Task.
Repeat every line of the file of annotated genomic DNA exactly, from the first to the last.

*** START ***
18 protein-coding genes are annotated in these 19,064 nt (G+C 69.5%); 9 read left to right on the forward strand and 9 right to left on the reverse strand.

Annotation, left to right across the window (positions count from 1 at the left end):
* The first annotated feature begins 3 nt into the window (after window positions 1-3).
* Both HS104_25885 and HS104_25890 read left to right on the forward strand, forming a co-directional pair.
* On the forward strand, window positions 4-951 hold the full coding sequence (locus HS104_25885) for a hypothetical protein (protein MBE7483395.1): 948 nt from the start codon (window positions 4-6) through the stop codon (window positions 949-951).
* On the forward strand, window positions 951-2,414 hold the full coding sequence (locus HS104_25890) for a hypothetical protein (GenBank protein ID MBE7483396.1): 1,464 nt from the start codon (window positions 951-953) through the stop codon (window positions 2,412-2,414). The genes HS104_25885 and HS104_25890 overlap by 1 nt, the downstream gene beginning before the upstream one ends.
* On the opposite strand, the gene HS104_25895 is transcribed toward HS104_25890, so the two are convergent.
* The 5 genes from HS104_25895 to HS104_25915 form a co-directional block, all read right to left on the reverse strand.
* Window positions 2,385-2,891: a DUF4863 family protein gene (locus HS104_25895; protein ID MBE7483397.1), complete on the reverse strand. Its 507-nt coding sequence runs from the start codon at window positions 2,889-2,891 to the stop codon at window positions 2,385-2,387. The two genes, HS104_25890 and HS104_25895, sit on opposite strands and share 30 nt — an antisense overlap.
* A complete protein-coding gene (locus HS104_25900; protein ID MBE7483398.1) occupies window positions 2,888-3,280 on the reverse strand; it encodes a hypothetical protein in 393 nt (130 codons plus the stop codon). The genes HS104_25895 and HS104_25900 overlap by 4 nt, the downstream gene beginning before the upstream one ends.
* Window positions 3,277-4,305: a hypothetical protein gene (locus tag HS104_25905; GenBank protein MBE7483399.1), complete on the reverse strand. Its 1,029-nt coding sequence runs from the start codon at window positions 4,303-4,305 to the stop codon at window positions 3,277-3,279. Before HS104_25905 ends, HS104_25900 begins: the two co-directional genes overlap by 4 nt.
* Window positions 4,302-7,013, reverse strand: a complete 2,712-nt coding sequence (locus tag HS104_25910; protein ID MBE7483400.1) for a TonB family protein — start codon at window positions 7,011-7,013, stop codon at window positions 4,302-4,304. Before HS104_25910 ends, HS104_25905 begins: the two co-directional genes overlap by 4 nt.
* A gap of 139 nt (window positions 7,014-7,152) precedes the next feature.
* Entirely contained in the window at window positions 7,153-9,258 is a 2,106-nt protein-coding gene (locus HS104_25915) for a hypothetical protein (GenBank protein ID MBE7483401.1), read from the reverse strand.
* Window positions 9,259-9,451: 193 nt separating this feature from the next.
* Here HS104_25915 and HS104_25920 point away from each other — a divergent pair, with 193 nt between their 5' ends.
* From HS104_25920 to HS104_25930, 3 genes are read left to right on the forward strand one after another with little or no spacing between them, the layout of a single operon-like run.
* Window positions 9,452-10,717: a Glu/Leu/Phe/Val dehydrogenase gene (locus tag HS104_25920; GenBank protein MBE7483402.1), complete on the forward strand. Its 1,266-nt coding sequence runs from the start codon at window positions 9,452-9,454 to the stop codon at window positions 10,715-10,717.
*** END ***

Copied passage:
18 protein-coding genes are annotated in these 19,064 nt (G+C 69.5%); 9 read left to right on the forward strand and 9 right to left on the reverse strand.

Annotation, left to right across the window (positions count from 1 at the left end):
* The first annotated feature begins 3 nt into the window (after window positions 1-3).
* Both HS104_25885 and HS104_25890 read left to right on the forward strand, forming a co-directional pair.
* On the forward strand, window positions 4-951 hold the full coding sequence (locus HS104_25885) for a hypothetical protein (protein MBE7483395.1): 948 nt from the start codon (window positions 4-6) through the stop codon (window positions 949-951).
* On the forward strand, window positions 951-2,414 hold the full coding sequence (locus HS104_25890) for a hypothetical protein (GenBank protein ID MBE7483396.1): 1,464 nt from the start codon (window positions 951-953) through the stop codon (window positions 2,412-2,414). The genes HS104_25885 and HS104_25890 overlap by 1 nt, the downstream gene beginning before the upstream one ends.
* On the opposite strand, the gene HS104_25895 is transcribed toward HS104_25890, so the two are convergent.
* The 5 genes from HS104_25895 to HS104_25915 form a co-directional block, all read right to left on the reverse strand.
* Window positions 2,385-2,891: a DUF4863 family protein gene (locus HS104_25895; protein ID MBE7483397.1), complete on the reverse strand. Its 507-nt coding sequence runs from the start codon at window positions 2,889-2,891 to the stop codon at window positions 2,385-2,387. The two genes, HS104_25890 and HS104_25895, sit on opposite strands and share 30 nt — an antisense overlap.
* A complete protein-coding gene (locus HS104_25900; protein ID MBE7483398.1) occupies window positions 2,888-3,280 on the reverse strand; it encodes a hypothetical protein in 393 nt (130 codons plus the stop codon). The genes HS104_25895 and HS104_25900 overlap by 4 nt, the downstream gene beginning before the upstream one ends.
* Window positions 3,277-4,305: a hypothetical protein gene (locus tag HS104_25905; GenBank protein MBE7483399.1), complete on the reverse strand. Its 1,029-nt coding sequence runs from the start codon at window positions 4,303-4,305 to the stop codon at window positions 3,277-3,279. Before HS104_25905 ends, HS104_25900 begins: the two co-directional genes overlap by 4 nt.
* Window positions 4,302-7,013, reverse strand: a complete 2,712-nt coding sequence (locus tag HS104_25910; protein ID MBE7483400.1) for a TonB family protein — start codon at window positions 7,011-7,013, stop codon at window positions 4,302-4,304. Before HS104_25910 ends, HS104_25905 begins: the two co-directional genes overlap by 4 nt.
* A gap of 139 nt (window positions 7,014-7,152) precedes the next feature.
* Entirely contained in the window at window positions 7,153-9,258 is a 2,106-nt protein-coding gene (locus HS104_25915) for a hypothetical protein (GenBank protein ID MBE7483401.1), read from the reverse strand.
* Window positions 9,259-9,451: 193 nt separating this feature from the next.
* Here HS104_25915 and HS104_25920 point away from each other — a divergent pair, with 193 nt between their 5' ends.
* From HS104_25920 to HS104_25930, 3 genes are read left to right on the forward strand one after another with little or no spacing between them, the layout of a single operon-like run.
* Window positions 9,452-10,717: a Glu/Leu/Phe/Val dehydrogenase gene (locus tag HS104_25920; GenBank protein MBE7483402.1), complete on the forward strand. Its 1,266-nt coding sequence runs from the start codon at window positions 9,452-9,454 to the stop codon at window positions 10,715-10,717.